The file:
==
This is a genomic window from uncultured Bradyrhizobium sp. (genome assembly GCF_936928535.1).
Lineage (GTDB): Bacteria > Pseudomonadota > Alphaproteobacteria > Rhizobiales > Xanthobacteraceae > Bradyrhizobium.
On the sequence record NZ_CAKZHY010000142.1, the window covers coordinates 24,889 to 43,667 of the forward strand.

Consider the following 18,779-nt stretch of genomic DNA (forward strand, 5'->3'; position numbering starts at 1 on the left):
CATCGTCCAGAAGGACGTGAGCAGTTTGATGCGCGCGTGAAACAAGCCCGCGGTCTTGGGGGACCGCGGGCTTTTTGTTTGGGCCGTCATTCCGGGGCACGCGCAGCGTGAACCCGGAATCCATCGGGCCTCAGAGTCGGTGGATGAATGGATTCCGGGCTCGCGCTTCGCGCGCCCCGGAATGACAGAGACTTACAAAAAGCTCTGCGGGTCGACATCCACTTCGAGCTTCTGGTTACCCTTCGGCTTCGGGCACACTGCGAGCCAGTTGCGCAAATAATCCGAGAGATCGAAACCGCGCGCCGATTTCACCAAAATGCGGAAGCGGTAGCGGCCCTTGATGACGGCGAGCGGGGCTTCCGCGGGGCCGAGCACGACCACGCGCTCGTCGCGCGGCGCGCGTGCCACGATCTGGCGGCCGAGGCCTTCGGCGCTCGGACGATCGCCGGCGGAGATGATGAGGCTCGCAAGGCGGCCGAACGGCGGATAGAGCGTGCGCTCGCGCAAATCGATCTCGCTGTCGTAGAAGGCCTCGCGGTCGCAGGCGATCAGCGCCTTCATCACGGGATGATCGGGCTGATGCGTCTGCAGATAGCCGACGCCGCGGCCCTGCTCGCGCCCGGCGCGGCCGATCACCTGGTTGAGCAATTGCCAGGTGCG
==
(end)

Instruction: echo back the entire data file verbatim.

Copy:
This is a genomic window from uncultured Bradyrhizobium sp. (genome assembly GCF_936928535.1).
Lineage (GTDB): Bacteria > Pseudomonadota > Alphaproteobacteria > Rhizobiales > Xanthobacteraceae > Bradyrhizobium.
On the sequence record NZ_CAKZHY010000142.1, the window covers coordinates 24,889 to 43,667 of the forward strand.

Consider the following 18,779-nt stretch of genomic DNA (forward strand, 5'->3'; position numbering starts at 1 on the left):
CATCGTCCAGAAGGACGTGAGCAGTTTGATGCGCGCGTGAAACAAGCCCGCGGTCTTGGGGGACCGCGGGCTTTTTGTTTGGGCCGTCATTCCGGGGCACGCGCAGCGTGAACCCGGAATCCATCGGGCCTCAGAGTCGGTGGATGAATGGATTCCGGGCTCGCGCTTCGCGCGCCCCGGAATGACAGAGACTTACAAAAAGCTCTGCGGGTCGACATCCACTTCGAGCTTCTGGTTACCCTTCGGCTTCGGGCACACTGCGAGCCAGTTGCGCAAATAATCCGAGAGATCGAAACCGCGCGCCGATTTCACCAAAATGCGGAAGCGGTAGCGGCCCTTGATGACGGCGAGCGGGGCTTCCGCGGGGCCGAGCACGACCACGCGCTCGTCGCGCGGCGCGCGTGCCACGATCTGGCGGCCGAGGCCTTCGGCGCTCGGACGATCGCCGGCGGAGATGATGAGGCTCGCAAGGCGGCCGAACGGCGGATAGAGCGTGCGCTCGCGCAAATCGATCTCGCTGTCGTAGAAGGCCTCGCGGTCGCAGGCGATCAGCGCCTTCATCACGGGATGATCGGGCTGATGCGTCTGCAGATAGCCGACGCCGCGGCCCTGCTCGCGCCCGGCGCGGCCGATCACCTGGTTGAGCAATTGCCAGGTGCG